On November 18, 2000, I took a Northwest Airlines flight from JFK to Amsterdam Schiphol Airport, then transferred to a smaller KLM plane to Edinburgh (pronounced Edin-burrah). I took a cab with a courteous driver who drove me to the castle for about twenty minutes, lamenting how tourists had descended on his town since a ski path had been carved out of a hillside along our way. I arrived in the castle just before dinner, was welcomed by Amy, the administrator, and was immediately led to a room called Jonson on the third level, my home for the next four weeks. The castle had winding stairways that provided a challenge as I dragged one of my two heavy luggage upstairs (sorry, no elevators in ancient castles), but Amy, despite her little frame, did the other without effort; she had obviously done this for other fellows before. Not too long after, it was dinner time and sherry was served, on the house, as Amy welcomed the fellows formally.

What followed was a succession of days of writing privilege; as silence was maintained in the castle at all times, except dinner. From the castle through the trees, one could actually hear the waters of the River North Esk. Lunch, which consisted of simple fare like sandwiches and a thermos bottle of hot soup, was brought to the fellows' rooms, who were left on their own most of the day. Some fellows packed their lunches and caught the early bus that passed by the castle gate to make day trips to Edinburgh, the capital city, or to see Rosslyn Chapel for its Knights Templar history. Some simply stayed and made the river walk behind the castle. I went to the city on days when I craved good old rice, which did not seem to be part of the castle menu. Around downtown, there were Chinese and Indian restaurants where I had beef broccoli or chicken curry with rice to quell my Asian stomach. After lunch, I wandered about Princes (not Princess or Prince's) Street, the main thoroughfare, dominated by the majestic Edinburgh Castle from Castle Rock, before catching the last bus to Midlothian, where my castle was. At dinner, the Garden Room became alive as fellows shared stories about their ventures of the day. Sherry flowed; there was a list to tally how many glasses one had had for the evening, to be charged upon checkout. I became friends with Tom Kennedy, an American living in Copenhagen who used to live in Jackson Heights, New York, and Parm Kaur, a British poet from London with a Punjabi background. Maybe because she was the only other minority writer and smoker in the group, we became chat buddies. One evening, the shy kitchen ladies prepared haggis, that traditional Scottish dish of sheep's stomach stuffed with liver, heart, lungs and a bunch of other goodies only a Filipino could also eat. I was expecting it to taste like dinuguan or higado, but was disappointed as it was mostly bland.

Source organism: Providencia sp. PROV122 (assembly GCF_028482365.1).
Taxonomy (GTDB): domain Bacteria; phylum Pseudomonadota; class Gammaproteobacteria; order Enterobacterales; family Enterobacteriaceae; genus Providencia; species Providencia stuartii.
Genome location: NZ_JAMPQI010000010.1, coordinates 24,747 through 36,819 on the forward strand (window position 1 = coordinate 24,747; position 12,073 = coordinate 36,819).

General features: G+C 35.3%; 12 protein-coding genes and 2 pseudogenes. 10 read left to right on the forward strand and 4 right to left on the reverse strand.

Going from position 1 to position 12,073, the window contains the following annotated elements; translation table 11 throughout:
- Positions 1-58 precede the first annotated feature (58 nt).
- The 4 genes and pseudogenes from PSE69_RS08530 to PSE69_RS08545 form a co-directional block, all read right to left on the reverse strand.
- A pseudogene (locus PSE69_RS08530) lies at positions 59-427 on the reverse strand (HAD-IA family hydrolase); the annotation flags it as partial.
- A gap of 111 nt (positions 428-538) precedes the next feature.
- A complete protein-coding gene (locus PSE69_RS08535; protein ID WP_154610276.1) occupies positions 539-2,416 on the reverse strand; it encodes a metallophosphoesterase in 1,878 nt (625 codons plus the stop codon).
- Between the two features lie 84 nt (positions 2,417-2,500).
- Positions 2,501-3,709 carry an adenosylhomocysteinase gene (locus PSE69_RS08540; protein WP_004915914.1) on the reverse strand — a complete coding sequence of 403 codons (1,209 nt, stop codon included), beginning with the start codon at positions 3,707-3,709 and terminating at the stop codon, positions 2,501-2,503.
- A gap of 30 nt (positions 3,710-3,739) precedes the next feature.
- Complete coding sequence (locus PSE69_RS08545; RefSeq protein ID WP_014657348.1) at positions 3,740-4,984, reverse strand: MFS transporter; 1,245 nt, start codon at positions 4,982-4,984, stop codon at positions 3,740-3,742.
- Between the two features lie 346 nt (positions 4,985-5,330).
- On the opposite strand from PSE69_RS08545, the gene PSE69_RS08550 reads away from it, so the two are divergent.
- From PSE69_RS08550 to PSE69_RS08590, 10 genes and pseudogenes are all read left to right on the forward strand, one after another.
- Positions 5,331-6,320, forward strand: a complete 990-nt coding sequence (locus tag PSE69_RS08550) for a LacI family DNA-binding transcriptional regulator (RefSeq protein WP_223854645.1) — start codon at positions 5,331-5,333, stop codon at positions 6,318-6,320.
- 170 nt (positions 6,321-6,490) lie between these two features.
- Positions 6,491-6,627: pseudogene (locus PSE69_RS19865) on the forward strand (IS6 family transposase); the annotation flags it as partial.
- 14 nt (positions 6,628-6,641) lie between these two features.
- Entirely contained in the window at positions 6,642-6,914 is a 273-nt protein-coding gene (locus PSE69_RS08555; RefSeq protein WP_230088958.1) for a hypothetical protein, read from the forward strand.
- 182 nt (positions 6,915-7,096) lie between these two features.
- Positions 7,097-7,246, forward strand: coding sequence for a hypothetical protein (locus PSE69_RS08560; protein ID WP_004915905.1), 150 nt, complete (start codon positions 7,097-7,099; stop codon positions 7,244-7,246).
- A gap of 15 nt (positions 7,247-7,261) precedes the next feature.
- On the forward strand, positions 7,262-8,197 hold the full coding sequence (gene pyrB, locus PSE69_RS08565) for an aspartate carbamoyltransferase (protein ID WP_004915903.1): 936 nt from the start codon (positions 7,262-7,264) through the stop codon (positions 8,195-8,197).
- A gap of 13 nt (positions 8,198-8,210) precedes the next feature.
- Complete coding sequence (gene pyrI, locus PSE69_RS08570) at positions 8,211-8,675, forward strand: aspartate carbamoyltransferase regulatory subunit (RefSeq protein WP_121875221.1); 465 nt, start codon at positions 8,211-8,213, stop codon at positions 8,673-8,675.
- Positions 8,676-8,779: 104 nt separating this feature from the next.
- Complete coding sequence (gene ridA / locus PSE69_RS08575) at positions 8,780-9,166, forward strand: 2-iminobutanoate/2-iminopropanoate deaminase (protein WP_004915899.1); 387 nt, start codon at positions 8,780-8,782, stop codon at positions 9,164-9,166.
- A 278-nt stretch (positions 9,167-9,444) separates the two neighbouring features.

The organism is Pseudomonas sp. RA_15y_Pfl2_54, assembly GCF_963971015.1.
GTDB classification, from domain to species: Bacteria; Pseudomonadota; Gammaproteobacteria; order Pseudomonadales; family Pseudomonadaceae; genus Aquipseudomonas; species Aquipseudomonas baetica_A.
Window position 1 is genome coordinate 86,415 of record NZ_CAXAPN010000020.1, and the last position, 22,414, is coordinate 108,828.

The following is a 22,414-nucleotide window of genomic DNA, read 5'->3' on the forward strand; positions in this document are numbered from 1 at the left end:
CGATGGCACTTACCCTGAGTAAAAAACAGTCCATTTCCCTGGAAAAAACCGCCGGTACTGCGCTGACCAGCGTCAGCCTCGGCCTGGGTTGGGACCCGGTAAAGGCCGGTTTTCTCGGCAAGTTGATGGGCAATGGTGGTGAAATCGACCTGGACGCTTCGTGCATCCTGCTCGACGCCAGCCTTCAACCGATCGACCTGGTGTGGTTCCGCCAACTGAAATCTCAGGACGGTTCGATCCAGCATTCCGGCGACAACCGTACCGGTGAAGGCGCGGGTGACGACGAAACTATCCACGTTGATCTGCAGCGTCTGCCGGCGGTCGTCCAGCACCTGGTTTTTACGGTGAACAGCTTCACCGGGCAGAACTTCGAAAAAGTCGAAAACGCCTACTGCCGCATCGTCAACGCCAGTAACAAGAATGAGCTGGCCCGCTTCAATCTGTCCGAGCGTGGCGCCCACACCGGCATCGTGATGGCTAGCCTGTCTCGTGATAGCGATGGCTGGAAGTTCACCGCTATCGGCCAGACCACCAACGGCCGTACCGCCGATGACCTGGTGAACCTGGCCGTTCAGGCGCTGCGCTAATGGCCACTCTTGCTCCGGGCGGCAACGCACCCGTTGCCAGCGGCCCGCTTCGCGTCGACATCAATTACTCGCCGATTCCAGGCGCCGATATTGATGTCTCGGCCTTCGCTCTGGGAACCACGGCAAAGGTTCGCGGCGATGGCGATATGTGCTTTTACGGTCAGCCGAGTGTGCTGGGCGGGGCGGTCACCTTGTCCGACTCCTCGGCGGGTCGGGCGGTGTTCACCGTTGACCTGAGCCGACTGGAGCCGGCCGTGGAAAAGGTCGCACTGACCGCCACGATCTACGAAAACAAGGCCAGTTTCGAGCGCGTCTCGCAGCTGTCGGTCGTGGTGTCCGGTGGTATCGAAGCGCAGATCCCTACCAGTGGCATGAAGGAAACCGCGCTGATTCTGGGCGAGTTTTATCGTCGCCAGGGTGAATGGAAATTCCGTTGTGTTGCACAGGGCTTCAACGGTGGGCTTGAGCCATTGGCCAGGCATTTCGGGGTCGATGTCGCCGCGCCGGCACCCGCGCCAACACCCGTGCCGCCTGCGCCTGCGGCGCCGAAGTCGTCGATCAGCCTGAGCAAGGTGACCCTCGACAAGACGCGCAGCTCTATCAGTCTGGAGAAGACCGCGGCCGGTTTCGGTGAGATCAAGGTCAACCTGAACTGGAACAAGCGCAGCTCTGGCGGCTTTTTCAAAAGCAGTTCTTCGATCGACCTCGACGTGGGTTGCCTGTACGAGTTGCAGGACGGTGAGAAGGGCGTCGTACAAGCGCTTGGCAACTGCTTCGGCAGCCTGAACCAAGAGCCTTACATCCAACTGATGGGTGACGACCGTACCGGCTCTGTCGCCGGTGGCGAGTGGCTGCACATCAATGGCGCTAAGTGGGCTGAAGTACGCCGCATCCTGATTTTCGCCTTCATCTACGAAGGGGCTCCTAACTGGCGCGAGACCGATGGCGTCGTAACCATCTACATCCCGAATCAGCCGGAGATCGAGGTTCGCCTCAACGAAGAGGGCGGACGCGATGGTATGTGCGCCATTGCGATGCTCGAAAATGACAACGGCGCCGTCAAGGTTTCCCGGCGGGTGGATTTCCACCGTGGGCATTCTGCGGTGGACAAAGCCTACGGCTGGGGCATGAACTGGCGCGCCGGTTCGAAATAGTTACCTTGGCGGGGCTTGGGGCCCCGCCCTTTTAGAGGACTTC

Hawthornden Castle sat on a secluded crag overlooking the River North Esk, providing impressive views of the surrounding glen. It was the home of poet William Drummond, who built a new house around a ruined 15th century tower in 1638. The castle remained home to the Drummonds until 1970 and is now owned by philanthropist Drue Heinz, publisher of The Paris Review and widow of H.J. Heinz of catsup fame. From what I remember, there was a working water well on its courtyard, and a cave further down where Robert the Bruce, King of the Scots from 1306 to 1329, was said to have taken shelter. By the gate, there was a little house that Mary Sharratt used to call "the gamekeeper's cottage." The bathroom of the castle had an ancient toilet bowl that flushed by pulling a chain, but it also had a sunroof that gave one a piece of Scottish sky while taking a dump.